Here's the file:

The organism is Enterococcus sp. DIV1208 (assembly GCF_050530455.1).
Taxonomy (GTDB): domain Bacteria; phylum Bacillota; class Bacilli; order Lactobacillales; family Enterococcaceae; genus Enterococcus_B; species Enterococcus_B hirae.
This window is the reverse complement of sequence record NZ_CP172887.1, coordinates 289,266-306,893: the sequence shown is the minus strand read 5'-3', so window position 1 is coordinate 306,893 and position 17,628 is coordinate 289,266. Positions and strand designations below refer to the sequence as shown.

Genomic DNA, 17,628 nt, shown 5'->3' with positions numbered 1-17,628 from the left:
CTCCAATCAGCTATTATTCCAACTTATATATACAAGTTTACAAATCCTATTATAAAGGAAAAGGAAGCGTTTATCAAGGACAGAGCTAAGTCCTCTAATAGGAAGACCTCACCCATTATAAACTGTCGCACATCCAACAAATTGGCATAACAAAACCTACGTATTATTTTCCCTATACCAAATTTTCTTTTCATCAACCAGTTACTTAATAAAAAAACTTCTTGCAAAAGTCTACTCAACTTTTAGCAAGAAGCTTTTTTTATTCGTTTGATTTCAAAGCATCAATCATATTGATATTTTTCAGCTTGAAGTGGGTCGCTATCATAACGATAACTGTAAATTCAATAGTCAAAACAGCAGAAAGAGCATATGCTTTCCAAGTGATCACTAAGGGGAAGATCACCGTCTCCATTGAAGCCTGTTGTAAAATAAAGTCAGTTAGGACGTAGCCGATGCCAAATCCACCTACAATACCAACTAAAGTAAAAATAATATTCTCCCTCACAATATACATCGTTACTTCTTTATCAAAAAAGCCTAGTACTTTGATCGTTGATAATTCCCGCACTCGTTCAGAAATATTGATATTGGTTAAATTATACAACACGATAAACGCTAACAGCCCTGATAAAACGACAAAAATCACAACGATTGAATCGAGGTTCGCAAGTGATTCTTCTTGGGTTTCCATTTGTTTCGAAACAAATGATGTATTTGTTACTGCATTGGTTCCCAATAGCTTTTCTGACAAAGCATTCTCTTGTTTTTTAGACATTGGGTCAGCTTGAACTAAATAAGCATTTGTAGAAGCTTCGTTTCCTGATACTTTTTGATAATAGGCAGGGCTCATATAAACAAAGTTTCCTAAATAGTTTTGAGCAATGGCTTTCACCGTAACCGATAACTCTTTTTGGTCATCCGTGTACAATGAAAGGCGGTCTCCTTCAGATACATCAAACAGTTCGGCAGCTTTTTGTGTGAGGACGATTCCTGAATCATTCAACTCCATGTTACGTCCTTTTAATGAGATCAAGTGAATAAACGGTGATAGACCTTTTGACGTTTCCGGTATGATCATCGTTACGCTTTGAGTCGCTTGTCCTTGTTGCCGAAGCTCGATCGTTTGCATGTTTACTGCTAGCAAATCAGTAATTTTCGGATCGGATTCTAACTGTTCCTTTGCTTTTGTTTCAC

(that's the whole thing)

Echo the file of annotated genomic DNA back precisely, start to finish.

The organism is Enterococcus sp. DIV1208 (assembly GCF_050530455.1).
Taxonomy (GTDB): domain Bacteria; phylum Bacillota; class Bacilli; order Lactobacillales; family Enterococcaceae; genus Enterococcus_B; species Enterococcus_B hirae.
This window is the reverse complement of sequence record NZ_CP172887.1, coordinates 289,266-306,893: the sequence shown is the minus strand read 5'-3', so window position 1 is coordinate 306,893 and position 17,628 is coordinate 289,266. Positions and strand designations below refer to the sequence as shown.

Genomic DNA, 17,628 nt, shown 5'->3' with positions numbered 1-17,628 from the left:
CTCCAATCAGCTATTATTCCAACTTATATATACAAGTTTACAAATCCTATTATAAAGGAAAAGGAAGCGTTTATCAAGGACAGAGCTAAGTCCTCTAATAGGAAGACCTCACCCATTATAAACTGTCGCACATCCAACAAATTGGCATAACAAAACCTACGTATTATTTTCCCTATACCAAATTTTCTTTTCATCAACCAGTTACTTAATAAAAAAACTTCTTGCAAAAGTCTACTCAACTTTTAGCAAGAAGCTTTTTTTATTCGTTTGATTTCAAAGCATCAATCATATTGATATTTTTCAGCTTGAAGTGGGTCGCTATCATAACGATAACTGTAAATTCAATAGTCAAAACAGCAGAAAGAGCATATGCTTTCCAAGTGATCACTAAGGGGAAGATCACCGTCTCCATTGAAGCCTGTTGTAAAATAAAGTCAGTTAGGACGTAGCCGATGCCAAATCCACCTACAATACCAACTAAAGTAAAAATAATATTCTCCCTCACAATATACATCGTTACTTCTTTATCAAAAAAGCCTAGTACTTTGATCGTTGATAATTCCCGCACTCGTTCAGAAATATTGATATTGGTTAAATTATACAACACGATAAACGCTAACAGCCCTGATAAAACGACAAAAATCACAACGATTGAATCGAGGTTCGCAAGTGATTCTTCTTGGGTTTCCATTTGTTTCGAAACAAATGATGTATTTGTTACTGCATTGGTTCCCAATAGCTTTTCTGACAAAGCATTCTCTTGTTTTTTAGACATTGGGTCAGCTTGAACTAAATAAGCATTTGTAGAAGCTTCGTTTCCTGATACTTTTTGATAATAGGCAGGGCTCATATAAACAAAGTTTCCTAAATAGTTTTGAGCAATGGCTTTCACCGTAACCGATAACTCTTTTTGGTCATCCGTGTACAATGAAAGGCGGTCTCCTTCAGATACATCAAACAGTTCGGCAGCTTTTTGTGTGAGGACGATTCCTGAATCATTCAACTCCATGTTACGTCCTTTTAATGAGATCAAGTGAATAAACGGTGATAGACCTTTTGACGTTTCCGGTATGATCATCGTTACGCTTTGAGTCGCTTGTCCTTGTTGCCGAAGCTCGATCGTTTGCATGTTTACTGCTAGCAAATCAGTAATTTTCGGATCGGATTCTAACTGTTCCTTTGCTTTTGTTTCAC